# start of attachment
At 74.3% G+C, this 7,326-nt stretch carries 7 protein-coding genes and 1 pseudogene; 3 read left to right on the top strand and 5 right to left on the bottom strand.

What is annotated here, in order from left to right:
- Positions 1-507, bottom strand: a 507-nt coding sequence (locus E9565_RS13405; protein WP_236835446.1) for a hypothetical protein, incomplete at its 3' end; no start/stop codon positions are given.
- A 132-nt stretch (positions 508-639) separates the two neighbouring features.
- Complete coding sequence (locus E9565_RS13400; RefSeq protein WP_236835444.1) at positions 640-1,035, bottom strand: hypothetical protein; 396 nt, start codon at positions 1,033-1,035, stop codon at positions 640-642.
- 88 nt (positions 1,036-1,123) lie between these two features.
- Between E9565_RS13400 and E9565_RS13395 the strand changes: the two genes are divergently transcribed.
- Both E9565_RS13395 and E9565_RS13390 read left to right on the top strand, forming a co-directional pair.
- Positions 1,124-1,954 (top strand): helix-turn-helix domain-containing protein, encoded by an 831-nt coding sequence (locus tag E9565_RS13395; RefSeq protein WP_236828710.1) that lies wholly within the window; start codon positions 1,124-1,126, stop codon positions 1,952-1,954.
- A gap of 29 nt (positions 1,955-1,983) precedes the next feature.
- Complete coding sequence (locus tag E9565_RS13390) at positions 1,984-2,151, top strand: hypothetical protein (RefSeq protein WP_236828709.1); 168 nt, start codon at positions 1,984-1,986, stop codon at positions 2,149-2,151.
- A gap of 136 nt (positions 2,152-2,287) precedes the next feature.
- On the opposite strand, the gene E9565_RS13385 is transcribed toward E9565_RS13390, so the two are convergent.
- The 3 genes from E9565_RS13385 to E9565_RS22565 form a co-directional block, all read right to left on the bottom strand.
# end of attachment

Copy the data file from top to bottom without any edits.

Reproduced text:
At 74.3% G+C, this 7,326-nt stretch carries 7 protein-coding genes and 1 pseudogene; 3 read left to right on the top strand and 5 right to left on the bottom strand.

What is annotated here, in order from left to right:
- Positions 1-507, bottom strand: a 507-nt coding sequence (locus E9565_RS13405; protein WP_236835446.1) for a hypothetical protein, incomplete at its 3' end; no start/stop codon positions are given.
- A 132-nt stretch (positions 508-639) separates the two neighbouring features.
- Complete coding sequence (locus E9565_RS13400; RefSeq protein WP_236835444.1) at positions 640-1,035, bottom strand: hypothetical protein; 396 nt, start codon at positions 1,033-1,035, stop codon at positions 640-642.
- 88 nt (positions 1,036-1,123) lie between these two features.
- Between E9565_RS13400 and E9565_RS13395 the strand changes: the two genes are divergently transcribed.
- Both E9565_RS13395 and E9565_RS13390 read left to right on the top strand, forming a co-directional pair.
- Positions 1,124-1,954 (top strand): helix-turn-helix domain-containing protein, encoded by an 831-nt coding sequence (locus tag E9565_RS13395; RefSeq protein WP_236828710.1) that lies wholly within the window; start codon positions 1,124-1,126, stop codon positions 1,952-1,954.
- A gap of 29 nt (positions 1,955-1,983) precedes the next feature.
- Complete coding sequence (locus tag E9565_RS13390) at positions 1,984-2,151, top strand: hypothetical protein (RefSeq protein WP_236828709.1); 168 nt, start codon at positions 1,984-1,986, stop codon at positions 2,149-2,151.
- A gap of 136 nt (positions 2,152-2,287) precedes the next feature.
- On the opposite strand, the gene E9565_RS13385 is transcribed toward E9565_RS13390, so the two are convergent.
- The 3 genes from E9565_RS13385 to E9565_RS22565 form a co-directional block, all read right to left on the bottom strand.